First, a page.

People have, from the beginning of their societal integration, been trained to separate their identity from work. What you do and how you do it is not a reflection upon your true self. (long side note: it’s for this reason that I dislike jobs that require you to hide jewelry or tattoos, to wear company-branded polo shirts, to mask self-expression for the sake of uniformity and organization) Work, school, these are just necessary hoops to jump that we can seek meaning in the rest of our lives, via marriage/family/kids, or through houses/cars/boats, or by climbing the social/political ladder. Life is not viewed as a whole, but as a series of experiences that must be suffered or enjoyed. To reach the moments of joy, you have to wade through a mire of despair – and to handle this, people have broken it down to a daily cycle, in doses that are deemed safe for general consumption.

I cannot deny that some parts of life just plain suck, but what the fuck – when it was determined that life sucks and that there’s nothing we can do about it, that was based on the presence of elements like death, sickness, the cruel nature of humanity. Those are the basics, and I don’t think those will be going away at any point in the nearby future, even with epic technological innovation. Yet, people seem content to live in a never-ending pattern just so they can try to grasp at trails of true happiness, hoping that maybe this time they’ll be content and that all of their hard work will have payed off.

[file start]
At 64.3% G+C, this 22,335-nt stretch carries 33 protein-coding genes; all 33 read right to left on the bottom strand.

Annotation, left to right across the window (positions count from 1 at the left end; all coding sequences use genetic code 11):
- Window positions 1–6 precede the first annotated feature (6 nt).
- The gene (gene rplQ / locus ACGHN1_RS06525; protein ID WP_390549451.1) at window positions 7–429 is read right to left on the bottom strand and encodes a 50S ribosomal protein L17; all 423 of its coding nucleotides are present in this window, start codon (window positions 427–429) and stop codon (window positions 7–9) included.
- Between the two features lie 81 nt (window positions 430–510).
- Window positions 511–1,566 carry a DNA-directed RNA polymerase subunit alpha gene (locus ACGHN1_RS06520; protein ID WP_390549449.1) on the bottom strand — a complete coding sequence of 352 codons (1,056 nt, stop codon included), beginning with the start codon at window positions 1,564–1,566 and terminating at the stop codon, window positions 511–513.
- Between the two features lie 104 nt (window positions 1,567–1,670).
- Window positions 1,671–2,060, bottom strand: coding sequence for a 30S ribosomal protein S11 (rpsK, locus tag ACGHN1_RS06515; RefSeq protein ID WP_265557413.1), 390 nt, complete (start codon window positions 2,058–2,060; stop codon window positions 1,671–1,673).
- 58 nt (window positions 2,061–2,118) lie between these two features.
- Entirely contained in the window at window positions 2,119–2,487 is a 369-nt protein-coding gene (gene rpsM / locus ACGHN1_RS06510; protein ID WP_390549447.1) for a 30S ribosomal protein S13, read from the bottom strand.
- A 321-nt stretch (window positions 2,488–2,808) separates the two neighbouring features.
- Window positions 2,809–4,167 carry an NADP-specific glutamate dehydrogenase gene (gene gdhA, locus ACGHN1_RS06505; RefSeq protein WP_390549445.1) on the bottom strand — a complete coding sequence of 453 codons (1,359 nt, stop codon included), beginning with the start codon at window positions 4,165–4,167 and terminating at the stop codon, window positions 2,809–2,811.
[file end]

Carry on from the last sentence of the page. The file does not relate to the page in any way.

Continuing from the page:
I think this view of life is what pushes people into many of today’s most common ailments – loneliness and depression. It is not surprising that a man that hates his job so fiercely would eagerly desire the devoted company of another woman – yet how attractive is a man that hates half of his life? Depression, likewise, is a natural progression from such a hopeless and repetitive functionality as tossing yourself into joyless activities. People look to sex and drugs to solve these problems, but the solutions are not so skin-deep.

I often think about the classic experiment Rat Park, when considering what makes people truly happy. For those that have not heard of it, professor Alexander was studying the nature of drug addiction. He found that rats placed in healthy environments – environments that enabled appropriate amounts of exercise, social interaction, and entertainment – would not choose the morphine-laced water. The rats placed in cold, dark isolation, however, would always choose the morphine-laced water. When these rats were brought to the aforementioned “Rat Park”, they would, with time, stop taking the morphine-laced water, and would not drink it again, no matter what incentives the researchers provided.

My point is that happiness is holistic. We look to patchwork solutions when, in reality, there’s much more to look at. What’s required is a complete re-evaluation of our lives and what we deem most valuable and worthy of our time. The difference between the rats, and us, is that we are capable of crafting our environments as we deem fit (or so I believe). We have control over how we live – yet most people are perfectly content not to take advantage of that control, to sit by and let life happen to them.